Giving Thought: COVID-10 pandemic endangers more than just our health
It’s been a month since the first presumptive positive case of COVID-19 was detected in Pitkin County. And in that month, dramatic changes have taken place in all our lives.
With all but the most essential businesses and organizations shuttered or working remotely (including ACF), government agencies, social service nonprofits, religious organizations and others in the Aspen-to-Parachute region are hyper-focused on helping the area’s most vulnerable residents weather this economic and health disaster.
Reacting to the coronavirus pandemic is unlike any other emergency or disaster response. The threat is invisible; we can’t see it, and, hopefully, not too many of us will experience the virus itself. But like responding to a flood or a fire, it is important that those trying to help are communicating with each other and coordinating their efforts.
Like others in the region, ACF’s focus has been on responding to community needs related to the outbreak of COVID-19 and the subsequent economic and social disruption this has caused. Over the past few weeks ACF has hosted video chats with dozens of our nonprofit, school and government partners to organize our response to virus-related disruptions.
Through these meetings, the participants have identified needs and prioritized response efforts to ensure that individuals and families most impacted by COVID-19 are supported. The current focus is on providing economic assistance and food access for those in need. The organizations providing this type of humanitarian assistance are grappling with the shelter-in-place and social distancing rules but are still getting aid to those who need it. And, as time goes on, more and more people are needing help with rent and utilities and food.
Another typical response during a disaster is to volunteer. And, just like with the Lake Christine Fire, we’ve seen an incredible outpouring of offerings to help. Normally, in-person volunteers would be welcome in a disaster. Not so with a pandemic. Every additional body could potentially transmit the virus. So, as a community, we’re getting creative in how we use volunteers: manning phone lines, calling clients, checking in with neighbors via phone, email or video chat.
Even when the danger of the virus has passed, we’ll still be feeling the effects. The economy is at a near standstill. Many people are unable to report to work; they’re not earning money and therefore are not spending money. Local businesses have furloughed or laid off employees and many non-essential businesses have closed their doors indefinitely. Unemployment claims have spiked across the country.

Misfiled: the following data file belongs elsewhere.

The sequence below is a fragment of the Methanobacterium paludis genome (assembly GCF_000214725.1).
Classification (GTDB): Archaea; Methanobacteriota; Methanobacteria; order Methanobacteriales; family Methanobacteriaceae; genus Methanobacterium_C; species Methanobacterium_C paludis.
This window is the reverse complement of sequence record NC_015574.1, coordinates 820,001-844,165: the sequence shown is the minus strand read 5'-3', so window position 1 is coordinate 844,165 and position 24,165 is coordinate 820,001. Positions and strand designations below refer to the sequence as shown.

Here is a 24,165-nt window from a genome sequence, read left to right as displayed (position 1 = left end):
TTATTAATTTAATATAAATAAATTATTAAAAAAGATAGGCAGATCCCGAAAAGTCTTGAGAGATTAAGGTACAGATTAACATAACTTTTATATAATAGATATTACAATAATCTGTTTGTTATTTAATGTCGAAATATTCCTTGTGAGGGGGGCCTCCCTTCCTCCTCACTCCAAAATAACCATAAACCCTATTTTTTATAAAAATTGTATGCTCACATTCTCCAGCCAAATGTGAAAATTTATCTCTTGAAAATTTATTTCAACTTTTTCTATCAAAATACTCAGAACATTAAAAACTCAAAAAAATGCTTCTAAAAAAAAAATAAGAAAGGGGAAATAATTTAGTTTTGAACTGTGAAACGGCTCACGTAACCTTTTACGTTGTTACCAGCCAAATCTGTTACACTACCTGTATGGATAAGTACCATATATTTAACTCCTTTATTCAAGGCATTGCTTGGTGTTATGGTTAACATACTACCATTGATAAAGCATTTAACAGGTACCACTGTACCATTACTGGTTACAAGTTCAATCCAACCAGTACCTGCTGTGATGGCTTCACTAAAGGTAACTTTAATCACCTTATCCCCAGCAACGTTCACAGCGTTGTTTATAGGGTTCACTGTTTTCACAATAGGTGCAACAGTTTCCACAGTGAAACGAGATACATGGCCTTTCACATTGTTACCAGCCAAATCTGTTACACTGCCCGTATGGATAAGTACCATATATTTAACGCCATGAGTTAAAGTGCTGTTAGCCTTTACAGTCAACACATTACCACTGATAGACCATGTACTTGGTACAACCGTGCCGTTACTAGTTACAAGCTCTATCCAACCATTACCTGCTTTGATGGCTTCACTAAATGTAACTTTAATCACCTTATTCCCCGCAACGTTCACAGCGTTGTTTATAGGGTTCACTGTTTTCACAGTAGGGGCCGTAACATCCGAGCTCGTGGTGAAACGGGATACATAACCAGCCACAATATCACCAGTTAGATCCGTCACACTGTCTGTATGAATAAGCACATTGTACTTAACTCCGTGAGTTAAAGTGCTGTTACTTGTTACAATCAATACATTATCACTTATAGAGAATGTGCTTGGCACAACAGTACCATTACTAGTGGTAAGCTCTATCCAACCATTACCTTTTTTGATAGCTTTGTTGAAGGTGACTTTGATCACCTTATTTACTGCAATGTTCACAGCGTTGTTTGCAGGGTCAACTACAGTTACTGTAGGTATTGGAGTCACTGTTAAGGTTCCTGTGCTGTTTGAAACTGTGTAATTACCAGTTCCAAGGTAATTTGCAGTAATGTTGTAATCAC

Nonprofit organizations have canceled events, stopped providing programming and, in some cases, curtailed fundraising, leading many to question whether their operations can be sustained for the time it takes to get back to normal.
U.S. Congress has responded to this situation with the CARES Act, which seeks to “provide emergency assistance and health care response for individuals, families and businesses affected by the 2020 coronavirus pandemic.” This is one piece of legislation that is worth reading, especially for those who run small businesses or nonprofits. An entire section of the act is devoted to loans for organizations with less than 500 employess to cover payroll, mortgage, utilities and other costs. There’s even a provision for loan forgiveness (yes, you read that correctly) if the loan proceeds are used for specified purposes.
Even with this government assistance, small businesses and nonprofits are looking ahead at rough, risky times. If you’re in a financial position to support these organizations, please do so in any way you can. Your favorite restaurant may not be able to seat you, but you can order takeout and bring your favorite meals home. Or if your favorite retailer has closed or reduced their hours, try emailing them and see if they can fill an order for curbside pickup. Gift certificates are another way to support local businesses and restaurants; buy now, enjoy later. And if you employ them, consider continuing to pay your housekeepers, landscapers, etc. In many cases these workers won’t benefit from government assistance.
Similarly, it’s no secret that this valley has hundreds of nonprofits that do important work in human services, the arts, environmental protection, education, youth success and more. Under current economic circumstances, these vital organizations will certainly struggle for donations. If you have the means, then please consider making that annual donation now. The next few months will be hard ones for fundraising.
Stay safe, stay healthy and practice social distancing.
Tamara Tormohlen is executive director of Aspen Community Foundation.
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“Holding a brush and applying a splash of color here and a line there, I began seeing the world anew. I have no illusion of becoming a great artist, or ever calling myself an artist, but since painting is what it takes to open my eyes to the world, then a painter I will become in the private studio of my kitchen and the private gallery of my dining room,” writes Paul Andersen.